Save your Xnormal settings into an xml document with the process files, so that if can be easily

        reprocessed if needed.

        High Definition Meshes in XNormal

        HP OBJ meshes are added here (pretty straight forward) and shouldn’t require any tweaking in regards

        to the default mesh scale.

        Low Definition Meshes

        The Low poly FBX mesh goes here. Set the ray distances to 1.0 (this generally works well).

        These are variable specific for what project you are on and the material creation

        needs specific to your project. Do not rely specifically on this doc for that, but

        consult your lead/tech lead, along with those responsible for material/shader

        development to support them.

        It is a good idea however to use the settings for each to get consistent and quality

        results for each map type.

        In generating textures for Fortnite, several textures need to be generated, and all of them should be

         Base Bake texture

         Ambient Occlusion

         Bent normal map

        Normal Map Settings

        In the normal map properties, the Swizzle coordinate should be changed to –Y.

        Ambient Occlusion Settings

        Bent Normals Settings

        Bent normal properties are as follows:

         Spread Angle: 179.50

        Curvature Map Settings

         In the Curvature map options, set the rays to 182

         Spread Angle to 179.50

         Bias to .0000080000

         Average Algorithm

         Cosine Distribution

         Search distance to 2.0

         Set the Tone Mapping to Monochrome, with smoothing checked

         Background color to black

        Base Texture Settings

        In the Bake Base Texture properties, check the ‘write Object ID if no texture’ box. This will

        assign a unique color to each separate high poly mesh that is used in the projection.


        -------------------------------------------------------------------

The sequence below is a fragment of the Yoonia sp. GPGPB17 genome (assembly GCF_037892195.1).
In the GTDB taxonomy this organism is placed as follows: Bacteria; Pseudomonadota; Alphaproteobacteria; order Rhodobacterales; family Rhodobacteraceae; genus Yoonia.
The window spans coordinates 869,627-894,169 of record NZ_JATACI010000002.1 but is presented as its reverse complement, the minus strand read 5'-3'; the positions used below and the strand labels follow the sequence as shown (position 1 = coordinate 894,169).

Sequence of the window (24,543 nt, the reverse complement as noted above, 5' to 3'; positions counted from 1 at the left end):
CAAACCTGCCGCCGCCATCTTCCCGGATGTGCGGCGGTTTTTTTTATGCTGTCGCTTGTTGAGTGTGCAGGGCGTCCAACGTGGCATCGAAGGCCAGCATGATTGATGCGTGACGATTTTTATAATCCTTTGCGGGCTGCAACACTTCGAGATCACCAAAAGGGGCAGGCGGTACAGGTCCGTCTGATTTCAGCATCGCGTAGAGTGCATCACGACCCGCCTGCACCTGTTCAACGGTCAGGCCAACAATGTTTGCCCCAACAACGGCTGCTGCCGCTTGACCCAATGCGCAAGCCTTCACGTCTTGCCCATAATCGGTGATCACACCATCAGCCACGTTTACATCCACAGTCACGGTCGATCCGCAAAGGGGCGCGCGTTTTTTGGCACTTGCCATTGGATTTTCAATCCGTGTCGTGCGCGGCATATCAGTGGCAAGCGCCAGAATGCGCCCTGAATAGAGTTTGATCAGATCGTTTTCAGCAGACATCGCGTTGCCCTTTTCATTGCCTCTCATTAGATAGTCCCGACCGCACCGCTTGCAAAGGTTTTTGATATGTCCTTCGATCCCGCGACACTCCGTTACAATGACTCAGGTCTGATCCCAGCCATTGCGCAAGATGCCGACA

Using Max for additional maps
        -------------------------------------------------------------------

        There are a few additional maps that should be rendered from the low poly mesh to aid in

        texturing. They are a Gradient Ramp render, Contact AO, Dust Map, and SubSurface Map.

        Gradient Ramp material in Max is applied to Mesh (uv2).



        Gradient ramp should ramp from Black to White, for full value range.

        Apply a planar map to the character in UV2 so that the bottom of the mesh is at U=0 and top of the

        mesh is at U=1. The goal here is to get a smooth gradient from the bottom of the character to the top of

        Bake UV2 information out to UV1 in the RTT Window. Do not use a cage, and be sure to set edge

        Gradient

        AO render of the low poly for contact shadows (MR or Skylight), for use in adding subtle shadows to the

        texture to further emphasize the model & geometry.

         No mesh parts exploded out, want contact AO shadows where pieces of the low poly overlap and

        intersect the mesh to give more weight and detail to the texture.

         You may need to move tiled UV islands out of the 0-1 UV space to get the proper contact shadowing.

         This is used to tie pieces of the mesh together in the final asset, and make up for details and self-

        shadowing that the engine cannot reliably render on all machines.

        Contact AO

        Surface Map Renders

        For the next two renders, you will need to use Max’s Render Surface Map feature. This is found under

        the Rendering menu, beneath “Render to Texture.



        We only care about the Dust, and SubSurface maps in this list, but the other textures can be

        useful as well. Set the export size to 4096, upon clicking the buttons, a Render Window will

        open, where you can save the texture from there (does not save out do a predefined location

        automatically). Unfortunately, these maps do not seem to get edge-padding, but the borders